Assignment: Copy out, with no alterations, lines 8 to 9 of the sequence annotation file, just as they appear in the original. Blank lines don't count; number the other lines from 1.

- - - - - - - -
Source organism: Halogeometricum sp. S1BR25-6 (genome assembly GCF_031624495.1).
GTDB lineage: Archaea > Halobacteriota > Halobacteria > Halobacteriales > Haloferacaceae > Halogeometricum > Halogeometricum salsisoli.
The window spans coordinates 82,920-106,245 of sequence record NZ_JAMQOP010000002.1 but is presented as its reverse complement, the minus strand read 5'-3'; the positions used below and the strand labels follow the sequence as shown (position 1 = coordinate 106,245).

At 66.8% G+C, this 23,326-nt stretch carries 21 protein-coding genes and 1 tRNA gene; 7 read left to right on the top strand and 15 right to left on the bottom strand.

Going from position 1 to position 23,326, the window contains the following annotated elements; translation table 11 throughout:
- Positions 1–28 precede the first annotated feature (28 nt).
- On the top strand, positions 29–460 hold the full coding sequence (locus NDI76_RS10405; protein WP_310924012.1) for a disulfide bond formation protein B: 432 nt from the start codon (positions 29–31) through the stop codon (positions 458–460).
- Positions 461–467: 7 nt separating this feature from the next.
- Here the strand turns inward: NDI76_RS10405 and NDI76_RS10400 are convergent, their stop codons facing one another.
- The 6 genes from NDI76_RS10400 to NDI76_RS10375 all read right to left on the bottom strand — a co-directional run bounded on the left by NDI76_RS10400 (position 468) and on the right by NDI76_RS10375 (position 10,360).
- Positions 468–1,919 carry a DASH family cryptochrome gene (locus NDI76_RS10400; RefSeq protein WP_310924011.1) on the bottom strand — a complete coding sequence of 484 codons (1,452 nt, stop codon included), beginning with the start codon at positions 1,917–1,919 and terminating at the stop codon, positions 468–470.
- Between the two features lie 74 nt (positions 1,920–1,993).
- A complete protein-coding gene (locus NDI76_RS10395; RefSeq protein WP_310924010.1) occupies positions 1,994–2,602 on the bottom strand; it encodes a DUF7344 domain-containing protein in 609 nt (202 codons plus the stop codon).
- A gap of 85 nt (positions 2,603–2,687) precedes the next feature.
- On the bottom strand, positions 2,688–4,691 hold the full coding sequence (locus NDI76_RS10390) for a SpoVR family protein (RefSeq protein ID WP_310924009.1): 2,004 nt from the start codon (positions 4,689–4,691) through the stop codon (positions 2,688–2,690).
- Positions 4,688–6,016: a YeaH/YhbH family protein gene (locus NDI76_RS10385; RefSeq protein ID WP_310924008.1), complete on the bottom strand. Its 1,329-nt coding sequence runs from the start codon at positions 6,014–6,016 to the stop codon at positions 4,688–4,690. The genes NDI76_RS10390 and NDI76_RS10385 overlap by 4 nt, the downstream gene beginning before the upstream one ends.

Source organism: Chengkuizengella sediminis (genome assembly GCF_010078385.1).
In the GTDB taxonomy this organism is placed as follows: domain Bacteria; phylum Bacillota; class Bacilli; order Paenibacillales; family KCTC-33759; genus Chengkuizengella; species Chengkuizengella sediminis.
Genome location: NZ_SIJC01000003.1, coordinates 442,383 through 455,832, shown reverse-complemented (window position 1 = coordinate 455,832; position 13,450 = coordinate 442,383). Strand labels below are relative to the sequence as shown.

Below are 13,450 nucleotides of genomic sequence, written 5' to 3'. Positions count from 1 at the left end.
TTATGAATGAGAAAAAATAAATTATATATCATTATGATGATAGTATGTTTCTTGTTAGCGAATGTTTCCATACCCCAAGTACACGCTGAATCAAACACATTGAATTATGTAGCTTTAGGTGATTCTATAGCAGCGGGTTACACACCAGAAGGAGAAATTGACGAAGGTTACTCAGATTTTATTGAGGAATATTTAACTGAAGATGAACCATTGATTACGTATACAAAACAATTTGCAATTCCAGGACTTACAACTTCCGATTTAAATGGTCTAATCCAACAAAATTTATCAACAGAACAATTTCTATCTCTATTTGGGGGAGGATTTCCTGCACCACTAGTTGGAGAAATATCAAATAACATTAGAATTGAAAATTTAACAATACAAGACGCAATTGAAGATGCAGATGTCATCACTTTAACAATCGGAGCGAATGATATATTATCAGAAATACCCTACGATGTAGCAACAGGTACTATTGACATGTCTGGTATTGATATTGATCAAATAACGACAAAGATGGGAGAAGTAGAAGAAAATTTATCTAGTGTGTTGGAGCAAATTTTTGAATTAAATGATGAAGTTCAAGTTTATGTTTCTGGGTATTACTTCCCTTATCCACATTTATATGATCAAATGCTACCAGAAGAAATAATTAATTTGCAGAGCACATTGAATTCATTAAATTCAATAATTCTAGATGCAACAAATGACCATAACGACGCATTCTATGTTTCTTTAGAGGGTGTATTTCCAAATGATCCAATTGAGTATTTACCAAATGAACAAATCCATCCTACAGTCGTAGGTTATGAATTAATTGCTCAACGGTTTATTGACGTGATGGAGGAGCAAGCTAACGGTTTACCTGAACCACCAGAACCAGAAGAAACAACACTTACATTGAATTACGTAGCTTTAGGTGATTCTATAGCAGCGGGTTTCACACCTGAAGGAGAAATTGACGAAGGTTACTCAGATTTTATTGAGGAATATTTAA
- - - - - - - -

- Positions 461–467: 7 nt separating this feature from the next.
- Here the strand turns inward: NDI76_RS10405 and NDI76_RS10400 are convergent, their stop codons facing one another.